Tubal ligation is a sterilisation procedure used as a permanent form of birth control by preventing eggs from entering the fallopian tube and being fertilised by sperm. The word tubal here refers to the fallopian tubes that allow the passage of eggs from the ovaries to the uterus while ligation refers to the tying off of those tubes.
During the tubal ligation procedure, both fallopian tubes are blocked or cut. In most cases, it is possible to go home on the same day as the procedure. Tubal ligation is done under general anaesthesia (being asleep) or spinal anaesthesia (awake but unable to feel pain). After tubal ligation, you will enjoy sex normally and have your periods.
You should only consider tubal ligation as a permanent form of birth control. Although there are reversal procedures, only 50 – 80% of women can become pregnant later. Tubal ligation reversal is a procedure where fertility is restored after a woman has had a tubal ligation. Tubal ligation does not prevent sexually transmitted diseases, so it is important to continue practising safe sex.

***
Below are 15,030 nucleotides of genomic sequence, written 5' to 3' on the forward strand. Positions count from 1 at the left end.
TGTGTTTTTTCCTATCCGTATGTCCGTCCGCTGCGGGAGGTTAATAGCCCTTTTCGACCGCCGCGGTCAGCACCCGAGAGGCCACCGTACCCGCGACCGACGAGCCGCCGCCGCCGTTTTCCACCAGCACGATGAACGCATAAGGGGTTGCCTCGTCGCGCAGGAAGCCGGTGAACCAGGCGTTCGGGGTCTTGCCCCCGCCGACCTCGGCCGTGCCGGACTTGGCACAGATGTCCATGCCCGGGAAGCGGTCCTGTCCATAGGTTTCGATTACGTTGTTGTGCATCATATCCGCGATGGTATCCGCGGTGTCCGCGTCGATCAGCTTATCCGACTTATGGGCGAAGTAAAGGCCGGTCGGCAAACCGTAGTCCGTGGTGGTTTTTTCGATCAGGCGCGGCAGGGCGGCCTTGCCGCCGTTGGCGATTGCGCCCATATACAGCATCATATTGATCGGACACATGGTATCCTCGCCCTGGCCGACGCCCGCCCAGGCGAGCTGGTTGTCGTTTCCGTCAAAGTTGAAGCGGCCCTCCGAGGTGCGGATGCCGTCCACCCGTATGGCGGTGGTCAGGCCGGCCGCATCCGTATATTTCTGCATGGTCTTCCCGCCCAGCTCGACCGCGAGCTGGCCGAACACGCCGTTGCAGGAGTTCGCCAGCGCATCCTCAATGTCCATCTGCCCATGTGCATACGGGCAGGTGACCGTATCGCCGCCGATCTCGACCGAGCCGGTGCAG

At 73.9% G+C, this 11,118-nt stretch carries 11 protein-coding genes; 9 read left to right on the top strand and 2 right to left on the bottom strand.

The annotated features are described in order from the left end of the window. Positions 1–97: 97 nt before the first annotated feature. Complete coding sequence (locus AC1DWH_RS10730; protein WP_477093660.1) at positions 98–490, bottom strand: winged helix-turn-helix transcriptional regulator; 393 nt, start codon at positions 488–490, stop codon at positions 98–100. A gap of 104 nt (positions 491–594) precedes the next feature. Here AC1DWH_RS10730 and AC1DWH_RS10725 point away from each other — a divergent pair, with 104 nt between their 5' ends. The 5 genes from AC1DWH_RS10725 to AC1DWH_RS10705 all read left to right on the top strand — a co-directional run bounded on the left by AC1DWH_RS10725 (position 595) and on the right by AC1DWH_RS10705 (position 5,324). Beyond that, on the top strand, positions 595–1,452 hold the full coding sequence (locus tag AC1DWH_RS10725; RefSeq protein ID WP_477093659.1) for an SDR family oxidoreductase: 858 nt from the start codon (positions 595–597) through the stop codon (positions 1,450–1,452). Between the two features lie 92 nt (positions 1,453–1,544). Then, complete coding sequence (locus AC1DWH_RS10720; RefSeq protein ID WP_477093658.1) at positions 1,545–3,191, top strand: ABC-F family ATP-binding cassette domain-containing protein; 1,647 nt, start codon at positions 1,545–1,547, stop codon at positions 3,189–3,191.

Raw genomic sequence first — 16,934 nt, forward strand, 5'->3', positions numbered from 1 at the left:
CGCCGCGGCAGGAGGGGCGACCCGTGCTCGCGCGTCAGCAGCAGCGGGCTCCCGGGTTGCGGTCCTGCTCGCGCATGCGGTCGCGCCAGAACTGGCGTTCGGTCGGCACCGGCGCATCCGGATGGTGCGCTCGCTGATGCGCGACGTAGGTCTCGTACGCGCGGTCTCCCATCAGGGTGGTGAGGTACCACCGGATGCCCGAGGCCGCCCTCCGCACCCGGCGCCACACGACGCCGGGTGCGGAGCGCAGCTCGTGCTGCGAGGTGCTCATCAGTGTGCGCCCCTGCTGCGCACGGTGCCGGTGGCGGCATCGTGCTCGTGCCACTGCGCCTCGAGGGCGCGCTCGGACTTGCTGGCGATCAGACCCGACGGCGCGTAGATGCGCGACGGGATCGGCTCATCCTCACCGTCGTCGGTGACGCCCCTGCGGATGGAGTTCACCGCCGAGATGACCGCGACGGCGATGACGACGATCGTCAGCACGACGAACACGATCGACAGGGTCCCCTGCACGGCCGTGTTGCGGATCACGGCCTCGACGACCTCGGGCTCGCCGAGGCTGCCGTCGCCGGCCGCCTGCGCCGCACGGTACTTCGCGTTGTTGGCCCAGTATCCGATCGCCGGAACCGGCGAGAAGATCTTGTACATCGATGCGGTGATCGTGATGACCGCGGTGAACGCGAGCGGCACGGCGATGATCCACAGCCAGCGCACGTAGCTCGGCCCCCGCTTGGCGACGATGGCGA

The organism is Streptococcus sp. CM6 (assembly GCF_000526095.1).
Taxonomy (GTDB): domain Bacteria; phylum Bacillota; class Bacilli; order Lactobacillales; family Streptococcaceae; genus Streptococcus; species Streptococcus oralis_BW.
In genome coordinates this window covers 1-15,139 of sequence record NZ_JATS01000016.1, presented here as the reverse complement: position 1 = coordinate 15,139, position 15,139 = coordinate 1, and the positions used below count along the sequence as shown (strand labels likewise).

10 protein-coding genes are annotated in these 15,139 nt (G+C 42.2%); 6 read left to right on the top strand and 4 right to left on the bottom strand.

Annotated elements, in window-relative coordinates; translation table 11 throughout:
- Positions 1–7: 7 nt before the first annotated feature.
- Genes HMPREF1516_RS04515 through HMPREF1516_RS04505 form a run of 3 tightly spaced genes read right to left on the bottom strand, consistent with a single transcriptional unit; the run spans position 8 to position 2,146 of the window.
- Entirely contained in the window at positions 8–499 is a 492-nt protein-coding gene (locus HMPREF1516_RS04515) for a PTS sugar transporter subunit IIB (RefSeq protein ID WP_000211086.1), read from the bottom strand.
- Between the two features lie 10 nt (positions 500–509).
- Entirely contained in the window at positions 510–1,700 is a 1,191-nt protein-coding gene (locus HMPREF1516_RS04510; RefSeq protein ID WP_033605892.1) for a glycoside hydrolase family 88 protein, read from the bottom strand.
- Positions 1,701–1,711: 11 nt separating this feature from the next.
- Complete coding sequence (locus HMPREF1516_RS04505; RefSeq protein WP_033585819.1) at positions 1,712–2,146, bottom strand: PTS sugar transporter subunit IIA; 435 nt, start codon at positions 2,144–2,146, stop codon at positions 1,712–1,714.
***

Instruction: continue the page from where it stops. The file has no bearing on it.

A tubal ligation reversal is done by a gynaecologist or obstetrician by reconnecting blocked or cut segments of the fallopian tube. This will then allow the woman to become pregnant after previously tying her tubes. This procedure is also called tubal reversal or tubal sterilisation reversal.
Tubal ligation is a safe procedure, but all surgeries carry with them some risks. However, serious problems arise in less than one out of a thousand women.
Tubal ligation is a safe and effective form of birth control. However, about one in every two hundred women still becomes pregnant after the procedure. It is advisable to have tubal ligation just after your periods to avoid the possibility of a fertilised egg reaching the uterus after surgery.